An Appropriate Role for Practice in Teacher Education
Published in Research/Publications
A major conference at Teachers College will focus on infusing teacher education with the latest findings about how people learn
Teachers College and TeachingWorks, a national organization at the University of Michigan School of Education dedicated to improving professional training for teachers, are convening a major a conference focused on thinking about appropriate and thoughtful roles for practice in teacher preparation programs. The event is intended to stimulate new thinking and approaches to teacher preparation, and to infuse education research and theory into thinking about classroom teaching and curricula.
The full-day gathering of educators, policymakers and scholars, titled “Connecting Advances in Learning Research and Teacher Practice: A Conference about Teacher Education,” will take place on Thursday, July 19, from 9:00 a.m. to 5:15 p.m. at Teachers College, 120th and Broadway, New York City.
The conference is being organized by Susan H. Fuhrman, President of Teachers College and President of the National Academy of Education (NAEd); and Deborah Loewenberg Ball, Dean of the School of Education at the University of Michigan and Director of TeachingWorks.
Teacher education is at a crossroads, and a central dilemma for all involved is the role of practical experience in the development of new teachers. The conference organizers believe all teacher preparation programs – those in non-traditional venues, such as alternative-route programs, as well as academic institutions – can combine extensive, well-supervised practical experience with exposure to research and scholarship about a variety of relevant topics, including cognition, neuroscience, and how students learn.
“To improve education in the 21st century, we will need to reframe our thinking about the combination of practical experience, theory and evidence about teaching and learning that new teachers receive so that they are ready to perform on their very first day of teaching,” said Dr. Fuhrman.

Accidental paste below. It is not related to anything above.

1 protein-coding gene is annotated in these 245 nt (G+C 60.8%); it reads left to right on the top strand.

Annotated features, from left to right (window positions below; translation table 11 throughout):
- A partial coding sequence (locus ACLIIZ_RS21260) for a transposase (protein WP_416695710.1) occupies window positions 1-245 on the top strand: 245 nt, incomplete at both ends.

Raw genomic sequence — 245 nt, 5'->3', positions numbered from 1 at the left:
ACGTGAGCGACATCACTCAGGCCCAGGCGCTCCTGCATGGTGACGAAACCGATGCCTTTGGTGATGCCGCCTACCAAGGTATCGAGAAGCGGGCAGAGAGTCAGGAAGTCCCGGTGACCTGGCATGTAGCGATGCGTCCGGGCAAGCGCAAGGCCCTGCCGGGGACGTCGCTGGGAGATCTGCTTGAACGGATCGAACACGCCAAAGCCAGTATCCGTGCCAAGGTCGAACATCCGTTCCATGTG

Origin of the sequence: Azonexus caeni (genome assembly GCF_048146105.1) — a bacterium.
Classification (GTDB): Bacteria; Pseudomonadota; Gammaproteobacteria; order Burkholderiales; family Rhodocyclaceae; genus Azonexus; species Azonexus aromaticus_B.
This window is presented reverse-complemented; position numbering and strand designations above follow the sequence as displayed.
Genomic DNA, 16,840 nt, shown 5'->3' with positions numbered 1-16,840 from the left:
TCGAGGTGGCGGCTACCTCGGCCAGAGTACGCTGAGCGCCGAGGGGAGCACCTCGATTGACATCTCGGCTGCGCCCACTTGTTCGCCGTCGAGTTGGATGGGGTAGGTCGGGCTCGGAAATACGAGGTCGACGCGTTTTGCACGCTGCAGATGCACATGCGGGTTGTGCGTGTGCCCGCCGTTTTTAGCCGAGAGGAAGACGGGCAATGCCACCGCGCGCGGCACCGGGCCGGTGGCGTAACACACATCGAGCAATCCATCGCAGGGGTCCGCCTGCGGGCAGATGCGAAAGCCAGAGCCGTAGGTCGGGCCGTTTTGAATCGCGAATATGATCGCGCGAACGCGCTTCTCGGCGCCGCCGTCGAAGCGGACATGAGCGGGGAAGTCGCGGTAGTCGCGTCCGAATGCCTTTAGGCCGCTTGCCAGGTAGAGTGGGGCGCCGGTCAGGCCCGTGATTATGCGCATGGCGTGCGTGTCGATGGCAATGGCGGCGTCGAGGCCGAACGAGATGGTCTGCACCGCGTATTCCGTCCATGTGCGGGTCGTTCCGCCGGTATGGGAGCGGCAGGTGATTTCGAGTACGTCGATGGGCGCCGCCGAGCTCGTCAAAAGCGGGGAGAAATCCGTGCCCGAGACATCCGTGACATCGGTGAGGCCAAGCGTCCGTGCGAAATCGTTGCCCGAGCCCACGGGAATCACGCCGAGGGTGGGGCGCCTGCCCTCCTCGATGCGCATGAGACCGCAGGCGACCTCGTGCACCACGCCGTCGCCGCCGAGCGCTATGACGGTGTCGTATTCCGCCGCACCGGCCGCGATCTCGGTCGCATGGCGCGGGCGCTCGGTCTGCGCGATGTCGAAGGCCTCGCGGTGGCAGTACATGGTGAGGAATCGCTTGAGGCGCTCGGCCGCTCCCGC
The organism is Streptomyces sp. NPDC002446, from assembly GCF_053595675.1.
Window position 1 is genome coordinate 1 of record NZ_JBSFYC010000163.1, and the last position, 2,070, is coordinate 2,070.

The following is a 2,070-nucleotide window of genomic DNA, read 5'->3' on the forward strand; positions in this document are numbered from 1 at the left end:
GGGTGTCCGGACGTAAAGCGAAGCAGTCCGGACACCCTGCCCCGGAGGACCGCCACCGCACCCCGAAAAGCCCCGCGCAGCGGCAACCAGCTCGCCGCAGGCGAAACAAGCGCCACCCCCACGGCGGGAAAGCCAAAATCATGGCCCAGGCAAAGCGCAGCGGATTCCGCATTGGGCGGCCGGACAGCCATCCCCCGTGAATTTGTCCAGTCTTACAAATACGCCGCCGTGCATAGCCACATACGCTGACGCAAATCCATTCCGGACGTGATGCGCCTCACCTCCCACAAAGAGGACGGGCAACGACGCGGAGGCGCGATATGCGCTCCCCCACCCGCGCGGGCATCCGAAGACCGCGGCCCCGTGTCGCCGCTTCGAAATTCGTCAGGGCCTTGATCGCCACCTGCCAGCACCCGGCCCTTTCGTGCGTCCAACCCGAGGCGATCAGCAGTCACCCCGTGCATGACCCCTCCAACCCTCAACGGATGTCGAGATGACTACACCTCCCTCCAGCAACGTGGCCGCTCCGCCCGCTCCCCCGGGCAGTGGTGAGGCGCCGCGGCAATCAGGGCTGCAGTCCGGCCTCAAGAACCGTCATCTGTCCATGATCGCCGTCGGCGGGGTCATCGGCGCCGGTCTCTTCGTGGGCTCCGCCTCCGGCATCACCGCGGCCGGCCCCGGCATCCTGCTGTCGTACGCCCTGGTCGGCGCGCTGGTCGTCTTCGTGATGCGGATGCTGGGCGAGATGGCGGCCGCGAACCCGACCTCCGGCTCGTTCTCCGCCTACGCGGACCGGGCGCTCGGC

The conference also will explore how teachers can apply new research on learning to the realities of classroom practice.
“Advocates claim that teaching, like other clinical professions, requires close training on specific techniques, approaches, and capabilities to ensure that novice professionals are prepared for the work,” Ball said. “The conference will allow us to explore how advances in learning theory and a focus on practice might be connected in the preparation and professional development of teachers.”
The conference will bring together different groups concerned with learning research and teacher education to investigate the following questions:
- What are the most promising developments in the research on learning, and how can teachers access and apply this knowledge in their classrooms?
- Which educational tools and technologies are most useful in practice?
- How can teacher educators incorporate new knowledge about learning into teacher education that focuses on practice?
- What is a “practice orientation” toward research about teaching and learning, and how could education researchers develop it?